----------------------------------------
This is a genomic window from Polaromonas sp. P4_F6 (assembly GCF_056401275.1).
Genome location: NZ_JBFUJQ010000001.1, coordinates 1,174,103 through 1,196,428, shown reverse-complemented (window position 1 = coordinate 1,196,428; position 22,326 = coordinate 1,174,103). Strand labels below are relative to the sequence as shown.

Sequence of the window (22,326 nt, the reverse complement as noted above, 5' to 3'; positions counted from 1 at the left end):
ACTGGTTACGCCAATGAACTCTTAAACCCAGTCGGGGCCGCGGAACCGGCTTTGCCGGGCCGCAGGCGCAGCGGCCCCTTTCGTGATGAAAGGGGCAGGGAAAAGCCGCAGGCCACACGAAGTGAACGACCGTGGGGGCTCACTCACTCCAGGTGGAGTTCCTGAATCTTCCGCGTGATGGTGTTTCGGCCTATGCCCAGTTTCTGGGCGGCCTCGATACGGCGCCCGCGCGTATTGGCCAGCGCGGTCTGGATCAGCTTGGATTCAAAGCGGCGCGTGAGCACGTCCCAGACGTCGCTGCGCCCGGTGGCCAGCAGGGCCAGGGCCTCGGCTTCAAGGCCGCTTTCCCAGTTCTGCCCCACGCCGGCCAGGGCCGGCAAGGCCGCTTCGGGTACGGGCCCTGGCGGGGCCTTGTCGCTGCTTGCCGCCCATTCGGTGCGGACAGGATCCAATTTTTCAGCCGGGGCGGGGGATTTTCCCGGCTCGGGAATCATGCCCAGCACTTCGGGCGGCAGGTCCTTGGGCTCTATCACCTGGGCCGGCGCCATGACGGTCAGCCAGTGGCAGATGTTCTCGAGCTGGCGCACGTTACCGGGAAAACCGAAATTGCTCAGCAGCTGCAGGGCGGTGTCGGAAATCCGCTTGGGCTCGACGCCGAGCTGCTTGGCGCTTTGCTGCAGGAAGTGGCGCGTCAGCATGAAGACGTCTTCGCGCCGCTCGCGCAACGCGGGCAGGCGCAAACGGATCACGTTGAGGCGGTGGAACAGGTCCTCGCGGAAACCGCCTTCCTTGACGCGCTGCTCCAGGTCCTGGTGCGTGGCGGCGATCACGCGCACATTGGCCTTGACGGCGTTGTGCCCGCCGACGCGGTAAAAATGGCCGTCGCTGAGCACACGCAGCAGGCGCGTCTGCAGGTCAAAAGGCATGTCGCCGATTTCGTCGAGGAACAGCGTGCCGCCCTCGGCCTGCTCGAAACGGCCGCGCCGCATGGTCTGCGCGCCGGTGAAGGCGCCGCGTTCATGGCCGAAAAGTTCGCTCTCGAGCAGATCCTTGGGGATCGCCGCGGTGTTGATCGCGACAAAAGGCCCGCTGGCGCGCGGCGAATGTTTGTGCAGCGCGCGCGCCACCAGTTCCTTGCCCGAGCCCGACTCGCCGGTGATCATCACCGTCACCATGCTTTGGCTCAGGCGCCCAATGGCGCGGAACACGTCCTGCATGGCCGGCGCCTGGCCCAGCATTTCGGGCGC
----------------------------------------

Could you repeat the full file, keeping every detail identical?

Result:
This is a genomic window from Polaromonas sp. P4_F6 (assembly GCF_056401275.1).
Genome location: NZ_JBFUJQ010000001.1, coordinates 1,174,103 through 1,196,428, shown reverse-complemented (window position 1 = coordinate 1,196,428; position 22,326 = coordinate 1,174,103). Strand labels below are relative to the sequence as shown.

Sequence of the window (22,326 nt, the reverse complement as noted above, 5' to 3'; positions counted from 1 at the left end):
ACTGGTTACGCCAATGAACTCTTAAACCCAGTCGGGGCCGCGGAACCGGCTTTGCCGGGCCGCAGGCGCAGCGGCCCCTTTCGTGATGAAAGGGGCAGGGAAAAGCCGCAGGCCACACGAAGTGAACGACCGTGGGGGCTCACTCACTCCAGGTGGAGTTCCTGAATCTTCCGCGTGATGGTGTTTCGGCCTATGCCCAGTTTCTGGGCGGCCTCGATACGGCGCCCGCGCGTATTGGCCAGCGCGGTCTGGATCAGCTTGGATTCAAAGCGGCGCGTGAGCACGTCCCAGACGTCGCTGCGCCCGGTGGCCAGCAGGGCCAGGGCCTCGGCTTCAAGGCCGCTTTCCCAGTTCTGCCCCACGCCGGCCAGGGCCGGCAAGGCCGCTTCGGGTACGGGCCCTGGCGGGGCCTTGTCGCTGCTTGCCGCCCATTCGGTGCGGACAGGATCCAATTTTTCAGCCGGGGCGGGGGATTTTCCCGGCTCGGGAATCATGCCCAGCACTTCGGGCGGCAGGTCCTTGGGCTCTATCACCTGGGCCGGCGCCATGACGGTCAGCCAGTGGCAGATGTTCTCGAGCTGGCGCACGTTACCGGGAAAACCGAAATTGCTCAGCAGCTGCAGGGCGGTGTCGGAAATCCGCTTGGGCTCGACGCCGAGCTGCTTGGCGCTTTGCTGCAGGAAGTGGCGCGTCAGCATGAAGACGTCTTCGCGCCGCTCGCGCAACGCGGGCAGGCGCAAACGGATCACGTTGAGGCGGTGGAACAGGTCCTCGCGGAAACCGCCTTCCTTGACGCGCTGCTCCAGGTCCTGGTGCGTGGCGGCGATCACGCGCACATTGGCCTTGACGGCGTTGTGCCCGCCGACGCGGTAAAAATGGCCGTCGCTGAGCACACGCAGCAGGCGCGTCTGCAGGTCAAAAGGCATGTCGCCGATTTCGTCGAGGAACAGCGTGCCGCCCTCGGCCTGCTCGAAACGGCCGCGCCGCATGGTCTGCGCGCCGGTGAAGGCGCCGCGTTCATGGCCGAAAAGTTCGCTCTCGAGCAGATCCTTGGGGATCGCCGCGGTGTTGATCGCGACAAAAGGCCCGCTGGCGCGCGGCGAATGTTTGTGCAGCGCGCGCGCCACCAGTTCCTTGCCCGAGCCCGACTCGCCGGTGATCATCACCGTCACCATGCTTTGGCTCAGGCGCCCAATGGCGCGGAACACGTCCTGCATGGCCGGCGCCTGGCCCAGCATTTCGGGCGC